• removal of polyps, especially those that cause significant bleeding or appear abnormal
  • surgery or therapy for cancer
  • low-dose vaginal estrogen therapy, in the form of creams, suppositories, or rings, for vaginal dryness

Pregnancy, childbirth, and breast-feeding all cause major hormonal changes, most of which can make vaginal tissues more prone to damage. During pregnancy, minor bleeding during or after intercourse is common.

Talk with a doctor about any form of heavy or prolonged bleeding during early pregnancy. Seek immediate medical care for bleeding during the late pregnancy, as it can be a sign of preterm labor.

Minor postcoital bleeding can often not be prevented. However, the following actions tend to greatly reduce the severity and frequency of bleeding.

Prevention will depend on its cause, but tips include:

  • staying hydrated
  • using water- or silicon-based lubricants during foreplay and intercourse.
  • avoiding aggressive sexual acts
  • using vaginal moisturizers on a daily basis
  • avoiding scented or flavored feminine products
  • always using condoms, especially when engaging with different sexual partners
  • talking with sexual partners about anxieties and reluctance surrounding intercourse
  • trying to become aroused before engaging in intercourse
  • seeking medical advice and treatment for suspected infections
  • using natural remedies that have been scientifically shown to help reduce vaginal dryness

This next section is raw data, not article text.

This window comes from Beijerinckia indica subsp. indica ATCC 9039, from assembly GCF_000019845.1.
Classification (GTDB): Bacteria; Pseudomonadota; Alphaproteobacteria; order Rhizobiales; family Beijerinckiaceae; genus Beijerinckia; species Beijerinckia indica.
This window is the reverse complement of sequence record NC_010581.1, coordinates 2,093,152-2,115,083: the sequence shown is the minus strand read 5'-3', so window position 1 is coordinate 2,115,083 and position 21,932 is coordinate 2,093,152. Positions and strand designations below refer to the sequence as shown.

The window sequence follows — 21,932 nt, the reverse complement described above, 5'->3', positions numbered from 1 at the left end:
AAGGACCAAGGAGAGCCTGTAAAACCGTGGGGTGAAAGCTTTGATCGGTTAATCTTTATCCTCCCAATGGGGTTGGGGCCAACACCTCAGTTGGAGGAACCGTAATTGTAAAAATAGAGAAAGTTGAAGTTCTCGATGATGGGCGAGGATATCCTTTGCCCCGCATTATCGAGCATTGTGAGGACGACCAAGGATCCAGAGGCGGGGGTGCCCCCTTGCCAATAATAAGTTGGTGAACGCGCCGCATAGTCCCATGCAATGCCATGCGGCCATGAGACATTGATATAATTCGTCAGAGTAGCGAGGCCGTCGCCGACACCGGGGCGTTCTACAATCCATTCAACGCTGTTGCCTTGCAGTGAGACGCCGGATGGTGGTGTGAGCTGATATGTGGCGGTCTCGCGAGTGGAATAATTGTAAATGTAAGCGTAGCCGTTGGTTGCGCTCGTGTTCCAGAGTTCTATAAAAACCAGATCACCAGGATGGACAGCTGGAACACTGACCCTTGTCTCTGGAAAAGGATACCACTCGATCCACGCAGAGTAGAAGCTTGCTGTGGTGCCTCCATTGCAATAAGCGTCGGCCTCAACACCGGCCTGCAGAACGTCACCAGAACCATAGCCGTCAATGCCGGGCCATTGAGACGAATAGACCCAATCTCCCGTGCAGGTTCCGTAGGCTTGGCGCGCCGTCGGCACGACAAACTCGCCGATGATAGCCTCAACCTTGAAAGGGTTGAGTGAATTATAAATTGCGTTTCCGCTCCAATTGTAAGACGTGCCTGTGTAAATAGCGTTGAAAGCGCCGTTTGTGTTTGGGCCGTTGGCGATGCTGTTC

It may also be beneficial to consume foods rich in plant estrogens or phytoestrogens.

Foods rich in phytoestrogens include:

Below are some commonly asked questions about bleeding after sex.

Is it normal to bleed a little after sex?

An estimated 0.7 to 9% of menstruating women experience bleeding after sex. Common reasons for this include the friction of intercourse and vaginal dryness.

Can sex trigger a period?

No, having sex does not induce a person’s period. However, a person may experience bleeding after sex unrelated to their menstrual cycle. This may be due to an infection, the friction of intercourse, or vaginal dryness.

Is it normal to bleed after sex postpartum?

A person’s vagina may be drier and more sensitive in the first few weeks following childbirth. In turn, it is possible a person who is postpartum and experiencing vaginal dryness may bleed after sex.

Bleeding after sexual intercourse is a common occurrence, especially in people who are no longer menstruating or who have ovarian conditions.

In people who are menstruating, postcoital bleeding normally stops on its own. However, severe, chronic, or complicated cases require medical attention.

People who experience postcoital bleeding during periods of hormonal changes, such as menopause, pregnancy, or breast-feeding, should also talk with a doctor.